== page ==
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Ekaterina Lukasheva Origami Master

"I suddenly understood how that piece of paper could connect with other pieces of paper and become a flower. It was like an enlightenment. It's like opening a little door in your brain and allowing new ideas to come."

'Paper sculpture' is how Ekaterina Lukasheva, this month's featured artist, would like us to think of origami, and it surely seems an apt term when gazing on her work.

Whilst it's usually the bold rigidity of geometric pattern that appeals to me, in Lukasheva's case the use of paper as a medium introduces a level of elegance and fragility not often seen. Truly eye-opening.

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Until I discovered your work, I'm ashamed to say I had no idea how varied and expressive origami could be. When and how did you discover the form and your obvious talent for it?

People learn both painting and origami at about the same age, about 5 to 7 years old. But with painting, everybody knows that there are famous painters who can do that on an entirely different, 'art' level. With origami, the art side of it does not get as much media coverage. When you hear 'origami' you have children's games in mind. Call it 'paper sculpture' and you imagine a very different thing.

I started my origami journey relatively late. I was around 15 when I was given an origami magazine by my math teacher. I was fascinated. I did not have the internet at that time, so I could not really explore anything.

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I rediscovered it at 19 when I found a block of paper notes during a long meeting. Modular origami is a good alternative to doodling and I started using it during long, boring lectures. I wanted to create something original, but I simply could not figure out how to come up with something on my own.

Many years later, during some random paper doodling, I suddenly understood how that piece of paper could connect with other pieces of paper and become a flower. It was like an enlightenment. It's like opening a little door in your brain and allowing new ideas to come.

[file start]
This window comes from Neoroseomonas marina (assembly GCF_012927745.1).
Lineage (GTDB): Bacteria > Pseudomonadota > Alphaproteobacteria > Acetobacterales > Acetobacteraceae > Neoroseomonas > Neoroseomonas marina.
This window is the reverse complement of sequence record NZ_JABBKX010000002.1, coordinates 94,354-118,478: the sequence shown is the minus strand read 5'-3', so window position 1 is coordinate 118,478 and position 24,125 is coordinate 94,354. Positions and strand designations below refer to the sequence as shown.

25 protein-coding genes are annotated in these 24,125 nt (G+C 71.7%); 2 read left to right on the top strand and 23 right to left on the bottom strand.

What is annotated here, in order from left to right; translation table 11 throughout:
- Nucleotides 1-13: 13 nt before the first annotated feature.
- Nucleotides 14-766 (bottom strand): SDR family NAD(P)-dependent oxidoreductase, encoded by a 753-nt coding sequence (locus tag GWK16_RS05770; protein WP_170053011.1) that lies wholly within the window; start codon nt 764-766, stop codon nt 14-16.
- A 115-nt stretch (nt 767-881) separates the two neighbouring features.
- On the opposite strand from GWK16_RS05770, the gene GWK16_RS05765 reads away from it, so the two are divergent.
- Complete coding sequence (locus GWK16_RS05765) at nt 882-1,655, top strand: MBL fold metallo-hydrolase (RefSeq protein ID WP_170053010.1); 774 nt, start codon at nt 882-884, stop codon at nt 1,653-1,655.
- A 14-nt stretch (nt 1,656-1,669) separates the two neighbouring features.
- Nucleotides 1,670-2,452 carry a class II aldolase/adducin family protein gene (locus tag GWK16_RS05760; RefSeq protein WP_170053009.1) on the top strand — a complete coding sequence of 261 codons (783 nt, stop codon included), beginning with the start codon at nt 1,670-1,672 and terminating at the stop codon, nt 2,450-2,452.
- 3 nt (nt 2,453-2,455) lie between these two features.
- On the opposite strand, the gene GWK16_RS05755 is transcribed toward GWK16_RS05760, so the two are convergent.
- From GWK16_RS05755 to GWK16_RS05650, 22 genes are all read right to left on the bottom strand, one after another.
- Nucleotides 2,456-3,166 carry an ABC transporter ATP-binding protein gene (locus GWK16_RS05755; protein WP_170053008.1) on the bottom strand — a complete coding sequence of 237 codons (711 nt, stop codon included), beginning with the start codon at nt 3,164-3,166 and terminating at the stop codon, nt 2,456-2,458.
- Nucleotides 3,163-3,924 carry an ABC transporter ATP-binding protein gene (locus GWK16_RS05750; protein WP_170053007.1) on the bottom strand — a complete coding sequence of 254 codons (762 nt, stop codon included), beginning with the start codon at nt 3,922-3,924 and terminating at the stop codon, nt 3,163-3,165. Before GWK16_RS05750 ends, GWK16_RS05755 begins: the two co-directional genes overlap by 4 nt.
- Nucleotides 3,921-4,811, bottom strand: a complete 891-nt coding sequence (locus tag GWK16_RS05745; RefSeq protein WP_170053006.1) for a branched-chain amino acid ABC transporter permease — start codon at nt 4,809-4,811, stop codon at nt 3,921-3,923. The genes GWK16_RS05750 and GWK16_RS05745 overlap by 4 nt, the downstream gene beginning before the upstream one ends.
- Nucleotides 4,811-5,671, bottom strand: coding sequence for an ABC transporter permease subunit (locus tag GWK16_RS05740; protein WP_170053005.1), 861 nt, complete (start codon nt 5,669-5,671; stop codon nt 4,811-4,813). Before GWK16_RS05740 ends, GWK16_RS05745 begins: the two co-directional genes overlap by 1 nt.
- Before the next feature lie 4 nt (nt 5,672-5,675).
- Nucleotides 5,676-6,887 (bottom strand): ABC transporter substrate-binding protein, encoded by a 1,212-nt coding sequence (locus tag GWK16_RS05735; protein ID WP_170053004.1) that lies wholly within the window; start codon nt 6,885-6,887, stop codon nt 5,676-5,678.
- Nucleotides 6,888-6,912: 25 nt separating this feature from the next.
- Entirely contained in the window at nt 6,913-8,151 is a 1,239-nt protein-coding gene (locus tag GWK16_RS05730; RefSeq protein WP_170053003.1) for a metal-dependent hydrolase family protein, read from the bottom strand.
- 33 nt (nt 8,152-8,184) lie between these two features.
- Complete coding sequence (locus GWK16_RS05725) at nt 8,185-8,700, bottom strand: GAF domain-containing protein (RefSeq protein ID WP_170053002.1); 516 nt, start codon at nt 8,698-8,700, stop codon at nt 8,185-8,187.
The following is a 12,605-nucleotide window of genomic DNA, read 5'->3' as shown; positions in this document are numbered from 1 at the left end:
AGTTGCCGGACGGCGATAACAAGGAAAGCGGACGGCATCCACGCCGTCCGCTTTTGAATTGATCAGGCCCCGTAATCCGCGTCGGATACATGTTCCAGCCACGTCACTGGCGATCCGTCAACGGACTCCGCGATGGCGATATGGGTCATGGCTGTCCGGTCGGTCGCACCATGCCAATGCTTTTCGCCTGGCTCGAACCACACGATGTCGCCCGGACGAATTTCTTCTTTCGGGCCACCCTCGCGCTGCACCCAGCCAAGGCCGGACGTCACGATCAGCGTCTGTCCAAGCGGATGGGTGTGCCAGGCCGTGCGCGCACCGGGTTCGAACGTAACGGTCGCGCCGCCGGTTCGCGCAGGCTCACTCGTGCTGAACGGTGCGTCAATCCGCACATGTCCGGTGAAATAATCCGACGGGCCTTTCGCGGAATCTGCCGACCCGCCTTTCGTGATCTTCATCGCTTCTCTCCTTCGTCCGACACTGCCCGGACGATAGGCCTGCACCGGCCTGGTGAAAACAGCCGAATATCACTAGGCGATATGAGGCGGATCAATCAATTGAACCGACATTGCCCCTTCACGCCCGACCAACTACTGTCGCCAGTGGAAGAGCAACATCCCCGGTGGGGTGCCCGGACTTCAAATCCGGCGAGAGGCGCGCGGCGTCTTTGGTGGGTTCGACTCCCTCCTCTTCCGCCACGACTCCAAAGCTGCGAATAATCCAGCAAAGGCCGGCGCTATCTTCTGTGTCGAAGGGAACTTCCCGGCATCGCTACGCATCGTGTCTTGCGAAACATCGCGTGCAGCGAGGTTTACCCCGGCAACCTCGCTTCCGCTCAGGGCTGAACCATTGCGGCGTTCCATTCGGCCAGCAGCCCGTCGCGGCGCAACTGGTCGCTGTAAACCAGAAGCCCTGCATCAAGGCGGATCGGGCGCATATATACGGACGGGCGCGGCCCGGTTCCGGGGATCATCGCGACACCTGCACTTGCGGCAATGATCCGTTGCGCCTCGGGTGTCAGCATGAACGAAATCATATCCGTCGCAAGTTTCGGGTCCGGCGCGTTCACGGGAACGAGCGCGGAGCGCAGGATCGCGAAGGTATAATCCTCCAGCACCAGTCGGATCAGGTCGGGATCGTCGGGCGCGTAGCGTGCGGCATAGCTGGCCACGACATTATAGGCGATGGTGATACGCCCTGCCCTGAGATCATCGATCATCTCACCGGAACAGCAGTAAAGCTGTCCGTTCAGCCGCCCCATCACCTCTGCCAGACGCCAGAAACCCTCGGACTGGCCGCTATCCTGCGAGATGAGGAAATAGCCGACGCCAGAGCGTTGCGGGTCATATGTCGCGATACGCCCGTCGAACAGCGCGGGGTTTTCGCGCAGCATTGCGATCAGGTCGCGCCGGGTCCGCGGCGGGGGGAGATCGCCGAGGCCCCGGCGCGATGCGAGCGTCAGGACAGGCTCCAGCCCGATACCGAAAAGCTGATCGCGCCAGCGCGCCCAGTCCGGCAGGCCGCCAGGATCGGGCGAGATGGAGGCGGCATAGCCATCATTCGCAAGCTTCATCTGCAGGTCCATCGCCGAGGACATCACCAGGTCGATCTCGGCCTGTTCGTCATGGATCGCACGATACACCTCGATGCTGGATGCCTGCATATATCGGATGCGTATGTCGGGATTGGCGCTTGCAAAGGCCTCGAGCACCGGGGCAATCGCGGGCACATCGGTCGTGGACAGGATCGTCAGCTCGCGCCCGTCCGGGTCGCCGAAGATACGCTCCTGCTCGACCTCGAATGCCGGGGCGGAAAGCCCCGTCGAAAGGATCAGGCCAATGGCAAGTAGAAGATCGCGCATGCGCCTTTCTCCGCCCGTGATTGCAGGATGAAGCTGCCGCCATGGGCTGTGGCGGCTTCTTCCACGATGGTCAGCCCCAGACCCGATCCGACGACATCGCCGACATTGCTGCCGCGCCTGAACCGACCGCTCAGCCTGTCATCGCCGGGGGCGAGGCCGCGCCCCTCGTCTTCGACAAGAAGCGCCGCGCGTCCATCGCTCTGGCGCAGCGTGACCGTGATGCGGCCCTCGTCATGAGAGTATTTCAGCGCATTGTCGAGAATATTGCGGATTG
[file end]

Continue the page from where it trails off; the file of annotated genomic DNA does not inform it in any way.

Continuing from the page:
After that I could create lots of things. Quality was lower than now for sure, but at least I could train in creation. Later I found on the internet some people who were doing even more mind-boggling origami. It took me several years of looking and thinking till I could slowly figure it out. After that I became unstoppable. Nothing fuels motivation as much as long-awaited success.

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A lot of your work revolves around geometric patterning. What would you say inspires these designs?

I love puzzles, all those conundrums that keep your brain entertained. But when you play with a regular puzzle, as soon as you find an algorithm the puzzle is no longer interesting. Constructing repetitive patterns from paper is very similar to solving puzzles, because you need to find an algorithm or trick to connect those pieces seamlessly. But unlike a puzzle, which usually has only one solution, a plain sheet of paper has an infinite number of solutions.

I can always take a fresh sheet and invent something very different, beautiful and unique. Not all attempts go as planned, of course, but when they do, when you finally realise that your algorithm succeeded and you have just created a shape that did not exist before, it's such a release of serotonin that you get addicted to creation. Those are among the happiest moments of my life.

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Through your books and blog posts you offer advice and instruction for other budding origami artists. Is origami something you would encourage more people to try, and why?

The big motivation: I find so much joy in origami that I want to share this joy with others.

Another small but very practical motivation: At some point the amount of similar questions that have long answers reaches a certain point, and at that point I make a detailed text to save time. I am not among some artists that would guard every single piece of information. I think information about where you get paper, tools or books should be shared.

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For anyone reading this who likes your work and would like to delve deeper into the world of contemporary origami, are there any other books, artists, exhibitions or websites you would recommend having a look at?

Contemporary origami is a very diverse art. It has two big categories: representative, like animals, birds, people, masks, and abstract, with all sorts of geometric constructions, tessellations (my primary focus now) and modulars (my former passion). If we're talking about my style, it's called 'origami tessellations' and 'modular origami'.

At the very beginning I would just Google these terms and I am sure there would be lots of beginner tutorials on Youtube. If you get hooked, I would recommend books by Jun Mitani (curved folding), Paul Jackson (several books, more for designers), Ilan Garibi (tessellations) and Robert Lang (serious theoretical material for people with a math background). For modular origami, you can search for my own books. I usually have some book links in story highlights on my Instagram page.

You can also search for your local origami group or association. Many developed countries have them and they often sell paper or books, supply local knowledge and organise meetups and conventions. There's the British Origami Society (BOS) in the UK.

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Next article in issue 136

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